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space_cadet

OpenGL
OpenGL ES 2.0 on Android: how to render 500 cubes effectively

7 posts in this topic

Hi,

I am trying to simulate a starfield of rotating cubes moving towards the user:

[img]http://i.imgur.com/7d9zu.png[/img]

I am struggling to maintain a smooth animation on Android. I can't see why a Dual-core 1 GHz Cortex-A9 with a ULP GeForce GPU should not be able to do that. Here's what I do:

INITIALIZATION:

- Create a VBO containing 36 cube position vertices and 36 cube normal vertices, interleaved
- Set up a simple shader that takes positions, normals, color, MV matrix, MVP matrix, light position
- Connect the VBO to the shader's position and normal attribute respectively

EACH FRAME:

a] Movement (for each cube)

- calculate scaling matrix, rotation matrix A, translation matrix, rotation matrix B
- multiply all of the above matrices to obtain model matrix
- multiply model matrix and view matrix to obtain MV matrix
- multiply MV matrix and projection matrix to obtain MVP matrix

b] Draw (for each cube)

- hook up cube's MV matrix with shader (glUniformMatrix4fv)
- hook up cube's MVP matrix with shader (glUniformMatrix4fv)
- hook up cube's color constant with shader (glVertexAttrib4f)
- draw cube (glDrawArrays)

I have done a lot of profiling and timing analyzation, so I don't think I have any unintended performance leaks in my code. Rather, I believe there is a more general design flaw, and I hope someone can help me improve it.
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Do you have any profiling tools that allow you to measure CPU and GPU timings independently? The first step will be determining which processor is the bottleneck, so you can focus your optimisations usefully.

That said, a solution will probably involve call glDraw less often than once-per-cube.
On the CPU side, every "batch" of geometry has a certain amount of overhead, so you want to reduce the total amount of [font=courier new,courier,monospace]gl*[/font] calls, particularly [font=courier new,courier,monospace]glDraw*[/font] calls.
On the GPU side, you want every [font=courier new,courier,monospace]glDraw*[/font] "batch" to contain as many vertices and as many pixels as possible. It seems like many of your cubes cover hardly any pixels, which may greatly exaggerate the per-draw overheads.
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[quote name='Hodgman' timestamp='1353758793' post='5003722']That said, a solution will probably involve call glDraw less often than once-per-cube.[/quote]

True, but [i]how[/i] ? Since every cube needs its own scaling, rotation and translation, how can I combine glDrawArrays() calls?
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[quote name='space_cadet' timestamp='1353759859' post='5003725']
[quote name='Hodgman' timestamp='1353758793' post='5003722']That said, a solution will probably involve call glDraw less often than once-per-cube.[/quote]

True, but [i]how[/i] ? Since every cube needs its own scaling, rotation and translation, how can I combine glDrawArrays() calls?
[/quote]

Option 1: Software transform the vertices. That is, do the matrix multiply on the CPU, then you can send all the cubes in one go.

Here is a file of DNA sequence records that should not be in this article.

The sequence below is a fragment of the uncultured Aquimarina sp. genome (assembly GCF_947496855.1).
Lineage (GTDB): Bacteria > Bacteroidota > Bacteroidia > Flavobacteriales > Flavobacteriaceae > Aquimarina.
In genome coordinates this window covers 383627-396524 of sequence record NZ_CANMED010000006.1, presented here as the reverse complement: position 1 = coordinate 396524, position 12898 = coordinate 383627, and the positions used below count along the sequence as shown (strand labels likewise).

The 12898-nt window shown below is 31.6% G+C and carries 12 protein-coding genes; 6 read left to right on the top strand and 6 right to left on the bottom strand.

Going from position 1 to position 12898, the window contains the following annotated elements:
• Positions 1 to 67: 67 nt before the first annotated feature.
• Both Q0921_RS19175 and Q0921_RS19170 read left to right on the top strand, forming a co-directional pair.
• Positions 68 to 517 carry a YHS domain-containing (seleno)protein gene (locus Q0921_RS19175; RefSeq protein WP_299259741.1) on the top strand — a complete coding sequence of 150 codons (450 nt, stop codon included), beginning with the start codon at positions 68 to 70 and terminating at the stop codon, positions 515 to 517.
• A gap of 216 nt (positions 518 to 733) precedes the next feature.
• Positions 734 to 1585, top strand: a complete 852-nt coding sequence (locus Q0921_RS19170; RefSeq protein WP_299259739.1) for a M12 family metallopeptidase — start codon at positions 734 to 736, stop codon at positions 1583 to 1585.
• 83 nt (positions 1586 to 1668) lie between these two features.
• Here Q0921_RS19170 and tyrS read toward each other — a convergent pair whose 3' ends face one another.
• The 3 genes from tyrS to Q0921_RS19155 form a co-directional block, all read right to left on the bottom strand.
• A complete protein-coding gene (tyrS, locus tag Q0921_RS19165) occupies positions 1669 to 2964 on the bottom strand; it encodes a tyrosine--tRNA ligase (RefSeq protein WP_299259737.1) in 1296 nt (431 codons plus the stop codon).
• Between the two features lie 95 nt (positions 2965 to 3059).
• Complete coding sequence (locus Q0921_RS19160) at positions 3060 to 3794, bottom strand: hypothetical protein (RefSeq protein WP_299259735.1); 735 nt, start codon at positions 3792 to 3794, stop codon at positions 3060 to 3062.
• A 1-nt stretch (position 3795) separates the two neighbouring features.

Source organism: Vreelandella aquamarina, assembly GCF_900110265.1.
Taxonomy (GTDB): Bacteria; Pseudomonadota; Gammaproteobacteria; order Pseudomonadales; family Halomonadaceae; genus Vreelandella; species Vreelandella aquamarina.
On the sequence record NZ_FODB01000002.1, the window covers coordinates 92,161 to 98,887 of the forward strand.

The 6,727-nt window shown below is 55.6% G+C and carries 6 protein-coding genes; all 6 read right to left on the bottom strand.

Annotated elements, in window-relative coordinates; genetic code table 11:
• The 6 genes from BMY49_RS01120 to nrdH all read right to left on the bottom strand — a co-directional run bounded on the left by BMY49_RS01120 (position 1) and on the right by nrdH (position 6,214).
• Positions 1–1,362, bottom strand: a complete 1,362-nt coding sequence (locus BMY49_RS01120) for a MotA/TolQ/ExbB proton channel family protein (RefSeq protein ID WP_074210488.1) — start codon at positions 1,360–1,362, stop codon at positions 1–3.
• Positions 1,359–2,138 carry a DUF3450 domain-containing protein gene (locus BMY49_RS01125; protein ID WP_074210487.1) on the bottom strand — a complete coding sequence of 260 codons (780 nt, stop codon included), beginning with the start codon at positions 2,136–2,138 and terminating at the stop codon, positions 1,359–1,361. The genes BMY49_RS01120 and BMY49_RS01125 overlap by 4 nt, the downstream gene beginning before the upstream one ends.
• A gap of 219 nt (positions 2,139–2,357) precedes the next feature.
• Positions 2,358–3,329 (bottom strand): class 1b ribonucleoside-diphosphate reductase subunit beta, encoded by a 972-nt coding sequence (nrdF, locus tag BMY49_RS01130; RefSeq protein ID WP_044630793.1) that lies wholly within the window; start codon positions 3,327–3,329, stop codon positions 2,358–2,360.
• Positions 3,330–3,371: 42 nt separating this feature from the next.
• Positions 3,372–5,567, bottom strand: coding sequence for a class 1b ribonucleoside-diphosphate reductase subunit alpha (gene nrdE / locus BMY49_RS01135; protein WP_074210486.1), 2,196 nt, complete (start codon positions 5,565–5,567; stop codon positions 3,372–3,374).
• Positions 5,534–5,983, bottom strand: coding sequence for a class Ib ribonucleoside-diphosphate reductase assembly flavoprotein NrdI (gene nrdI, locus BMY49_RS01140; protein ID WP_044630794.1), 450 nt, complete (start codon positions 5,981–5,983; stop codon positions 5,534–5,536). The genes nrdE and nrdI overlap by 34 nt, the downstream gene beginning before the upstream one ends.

Option 2: 'Hardware skinning' style solution. Instead of doing one cube at a time, put 16* cubes into your VBO. The vertices for each cube have indices, which you use in your vertex shader to look up into an array of matrix uniforms.

From experience doing similar things on iOS, I'd expect option 1 to be the better choice.

*Probably you'll want this number to be as large as possible within the constaints of the max amount of uniform space your GPU supports. Edited by C0lumbo
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you don't need to do matrix mult to translate for example
1D, 2D or 3D translation is 3, 6 and 9 flops respectively

rotation is harder to optimize, but a 2D rotation is alot cheaper
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I know this thread is a month old, but I have invested serious thought and work into the project, and I'd like to post an update to show that I aprecciate your answers, and to help other people with similar issues.

 

 

PROFILING

 

 

Do you have any profiling tools that allow you to measure CPU and GPU timings independently? The first step will be determining which processor is the bottleneck, so you can focus your optimisations usefully.

 

 

 

I believe that you have a very good point here; I have mostly been "optimizing blindly", which is considered bad practice. I have tried / considered the following options:

 

 

1. Android SDK Tools: the profiler shipped with the SDK shows CPU time, but not GPU time. Also, it profiles my own application, but I would like to see what's going on in the whole system. Google has recognized this and published a tool for system-wide profiling called systrace, but it's only available for Jelly Bean. The same goes for dumpsys gfxinfo which in combination with the Jelly Bean developer option "Profile GPU Rendering" outputs a stat about how much time is spent processing, drawing and swapping UI. See Chet Haase and Guy Romain's excellent presentation about Android UI performance for more information about those tools. For me, they are not an option, I am stuck with Honeycomb for various reasons.